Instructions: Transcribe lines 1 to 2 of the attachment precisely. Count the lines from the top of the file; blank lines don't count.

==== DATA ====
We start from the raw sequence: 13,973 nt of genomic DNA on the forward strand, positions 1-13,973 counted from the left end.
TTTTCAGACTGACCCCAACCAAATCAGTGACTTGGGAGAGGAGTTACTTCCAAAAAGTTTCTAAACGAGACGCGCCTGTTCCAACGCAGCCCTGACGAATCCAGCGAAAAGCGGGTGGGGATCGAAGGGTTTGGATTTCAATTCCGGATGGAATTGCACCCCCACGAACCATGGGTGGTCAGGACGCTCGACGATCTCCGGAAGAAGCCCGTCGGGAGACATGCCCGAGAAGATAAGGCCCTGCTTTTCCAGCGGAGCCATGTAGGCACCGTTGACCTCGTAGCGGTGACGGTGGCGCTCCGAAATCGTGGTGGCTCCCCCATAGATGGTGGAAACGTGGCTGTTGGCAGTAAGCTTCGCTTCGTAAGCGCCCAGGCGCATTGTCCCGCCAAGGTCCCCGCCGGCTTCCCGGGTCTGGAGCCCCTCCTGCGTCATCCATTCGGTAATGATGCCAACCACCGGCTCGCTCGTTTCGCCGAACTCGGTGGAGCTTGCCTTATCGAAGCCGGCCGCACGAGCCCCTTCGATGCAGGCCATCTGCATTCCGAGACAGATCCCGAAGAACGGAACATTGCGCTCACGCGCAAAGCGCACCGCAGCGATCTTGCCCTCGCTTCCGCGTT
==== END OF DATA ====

We start from the raw sequence: 13,973 nt of genomic DNA on the forward strand, positions 1-13,973 counted from the left end.
TTTTCAGACTGACCCCAACCAAATCAGTGACTTGGGAGAGGAGTTACTTCCAAAAAGTTTCTAAACGAGACGCGCCTGTTCCAACGCAGCCCTGACGAATCCAGCGAAAAGCGGGTGGGGATCGAAGGGTTTGGATTTCAATTCCGGATGGAATTGCACCCCCACGAACCATGGGTGGTCAGGACGCTCGACGATCTCCGGAAGAAGCCCGTCGGGAGACATGCCCGAGAAGATAAGGCCCTGCTTTTCCAGCGGAGCCATGTAGGCACCGTTGACCTCGTAGCGGTGACGGTGGCGCTCCGAAATCGTGGTGGCTCCCCCATAGATGGTGGAAACGTGGCTGTTGGCAGTAAGCTTCGCTTCGTAAGCGCCCAGGCGCATTGTCCCGCCAAGGTCCCCGCCGGCTTCCCGGGTCTGGAGCCCCTCCTGCGTCATCCATTCGGTAATGATGCCAACCACCGGCTCGCTCGTTTCGCCGAACTCGGTGGAGCTTGCCTTATCGAAGCCGGCCGCACGAGCCCCTTCGATGCAGGCCATCTGCATTCCGAGACAGATCCCGAAGAACGGAACATTGCGCTCACGCGCAAAGCGCACCGCAGCGATCTTGCCCTCGCTTCCGCGTT